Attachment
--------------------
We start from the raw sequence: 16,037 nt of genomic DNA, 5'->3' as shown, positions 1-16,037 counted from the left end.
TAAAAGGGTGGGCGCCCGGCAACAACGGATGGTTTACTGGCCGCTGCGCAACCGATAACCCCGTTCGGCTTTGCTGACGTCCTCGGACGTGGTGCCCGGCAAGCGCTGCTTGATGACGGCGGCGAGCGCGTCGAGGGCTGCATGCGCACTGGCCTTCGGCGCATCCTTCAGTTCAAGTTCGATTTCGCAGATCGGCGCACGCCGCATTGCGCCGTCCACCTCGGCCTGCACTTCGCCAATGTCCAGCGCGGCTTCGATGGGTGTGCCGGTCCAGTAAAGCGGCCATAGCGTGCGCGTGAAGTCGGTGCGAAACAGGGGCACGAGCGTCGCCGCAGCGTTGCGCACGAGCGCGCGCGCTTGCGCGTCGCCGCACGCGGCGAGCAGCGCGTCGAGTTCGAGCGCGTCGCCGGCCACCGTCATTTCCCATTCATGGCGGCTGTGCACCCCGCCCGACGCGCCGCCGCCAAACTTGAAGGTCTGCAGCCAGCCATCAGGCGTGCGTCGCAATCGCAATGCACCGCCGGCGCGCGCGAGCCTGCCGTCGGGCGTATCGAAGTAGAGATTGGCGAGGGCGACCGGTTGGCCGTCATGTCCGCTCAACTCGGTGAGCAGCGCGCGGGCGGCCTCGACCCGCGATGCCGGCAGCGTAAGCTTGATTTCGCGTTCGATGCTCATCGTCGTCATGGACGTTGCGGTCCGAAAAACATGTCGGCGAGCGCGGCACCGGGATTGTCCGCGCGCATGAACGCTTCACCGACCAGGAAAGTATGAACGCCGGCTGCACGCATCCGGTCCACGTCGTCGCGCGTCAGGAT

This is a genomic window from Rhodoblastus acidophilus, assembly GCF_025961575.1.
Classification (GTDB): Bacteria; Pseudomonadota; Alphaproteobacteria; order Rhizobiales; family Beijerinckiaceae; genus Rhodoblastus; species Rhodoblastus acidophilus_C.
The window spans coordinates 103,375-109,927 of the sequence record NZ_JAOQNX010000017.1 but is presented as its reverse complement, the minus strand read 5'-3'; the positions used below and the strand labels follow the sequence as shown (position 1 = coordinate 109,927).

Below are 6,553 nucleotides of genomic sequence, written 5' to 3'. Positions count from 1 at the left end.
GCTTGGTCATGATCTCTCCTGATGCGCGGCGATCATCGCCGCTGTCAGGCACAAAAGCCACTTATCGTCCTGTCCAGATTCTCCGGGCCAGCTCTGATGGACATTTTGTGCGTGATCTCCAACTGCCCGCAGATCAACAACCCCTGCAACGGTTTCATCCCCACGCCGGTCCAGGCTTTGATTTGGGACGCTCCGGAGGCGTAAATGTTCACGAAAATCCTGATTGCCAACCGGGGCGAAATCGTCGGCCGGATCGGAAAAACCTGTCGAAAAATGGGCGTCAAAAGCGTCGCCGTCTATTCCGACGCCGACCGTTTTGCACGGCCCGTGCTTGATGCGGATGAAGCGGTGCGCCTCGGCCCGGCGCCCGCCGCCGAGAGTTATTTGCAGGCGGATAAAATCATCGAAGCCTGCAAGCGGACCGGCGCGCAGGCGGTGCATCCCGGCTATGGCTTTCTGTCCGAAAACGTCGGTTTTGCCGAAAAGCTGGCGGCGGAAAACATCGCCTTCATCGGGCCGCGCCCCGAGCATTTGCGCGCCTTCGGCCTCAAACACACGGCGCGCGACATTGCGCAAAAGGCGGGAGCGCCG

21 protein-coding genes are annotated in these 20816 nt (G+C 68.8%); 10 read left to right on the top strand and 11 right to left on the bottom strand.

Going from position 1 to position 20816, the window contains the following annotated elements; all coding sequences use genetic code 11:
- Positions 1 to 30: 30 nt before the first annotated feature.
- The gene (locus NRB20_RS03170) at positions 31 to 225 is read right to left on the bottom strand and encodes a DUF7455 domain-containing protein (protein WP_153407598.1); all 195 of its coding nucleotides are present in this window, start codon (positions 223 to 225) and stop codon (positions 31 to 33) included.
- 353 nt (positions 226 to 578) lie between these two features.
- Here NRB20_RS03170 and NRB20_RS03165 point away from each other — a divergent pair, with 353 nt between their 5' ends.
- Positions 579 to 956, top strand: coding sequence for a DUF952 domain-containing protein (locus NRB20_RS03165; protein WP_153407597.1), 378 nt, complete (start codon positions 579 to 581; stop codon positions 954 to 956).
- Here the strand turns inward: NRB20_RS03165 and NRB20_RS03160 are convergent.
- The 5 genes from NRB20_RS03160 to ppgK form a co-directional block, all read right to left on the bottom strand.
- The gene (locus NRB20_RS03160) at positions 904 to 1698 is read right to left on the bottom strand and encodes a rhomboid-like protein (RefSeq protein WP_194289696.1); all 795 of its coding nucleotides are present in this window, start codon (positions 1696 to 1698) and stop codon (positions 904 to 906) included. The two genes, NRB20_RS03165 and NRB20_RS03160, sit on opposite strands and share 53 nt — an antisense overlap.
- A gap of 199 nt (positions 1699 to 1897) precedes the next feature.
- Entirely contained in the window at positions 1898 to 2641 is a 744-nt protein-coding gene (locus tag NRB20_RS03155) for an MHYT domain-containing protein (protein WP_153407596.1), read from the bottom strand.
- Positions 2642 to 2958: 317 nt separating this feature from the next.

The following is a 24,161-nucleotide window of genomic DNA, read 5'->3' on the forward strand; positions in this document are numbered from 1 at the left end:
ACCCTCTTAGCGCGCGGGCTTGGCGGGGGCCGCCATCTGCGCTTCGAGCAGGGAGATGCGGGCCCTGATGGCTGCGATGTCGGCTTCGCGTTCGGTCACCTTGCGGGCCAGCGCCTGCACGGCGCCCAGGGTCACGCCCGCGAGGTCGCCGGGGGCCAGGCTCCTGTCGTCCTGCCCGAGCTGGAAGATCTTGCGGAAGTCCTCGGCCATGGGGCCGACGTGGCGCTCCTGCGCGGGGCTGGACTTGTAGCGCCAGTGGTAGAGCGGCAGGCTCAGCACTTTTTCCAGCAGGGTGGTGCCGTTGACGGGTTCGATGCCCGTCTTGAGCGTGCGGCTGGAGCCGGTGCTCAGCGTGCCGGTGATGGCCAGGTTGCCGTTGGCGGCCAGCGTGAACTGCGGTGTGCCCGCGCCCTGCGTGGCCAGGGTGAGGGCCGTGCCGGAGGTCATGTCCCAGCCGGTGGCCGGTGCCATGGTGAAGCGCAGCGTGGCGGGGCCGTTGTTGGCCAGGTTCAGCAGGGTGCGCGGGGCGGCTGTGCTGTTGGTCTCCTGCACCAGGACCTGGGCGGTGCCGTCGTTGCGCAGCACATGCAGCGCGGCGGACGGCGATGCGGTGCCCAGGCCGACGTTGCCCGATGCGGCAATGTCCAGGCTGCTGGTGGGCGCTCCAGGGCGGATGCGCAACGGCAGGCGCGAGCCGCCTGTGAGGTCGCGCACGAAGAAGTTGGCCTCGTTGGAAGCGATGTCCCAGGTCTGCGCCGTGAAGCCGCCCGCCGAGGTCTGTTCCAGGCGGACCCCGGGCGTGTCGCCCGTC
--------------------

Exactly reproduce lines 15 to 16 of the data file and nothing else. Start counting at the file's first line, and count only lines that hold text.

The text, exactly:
- Here the strand turns inward: NRB20_RS03165 and NRB20_RS03160 are convergent.
- The 5 genes from NRB20_RS03160 to ppgK form a co-directional block, all read right to left on the bottom strand.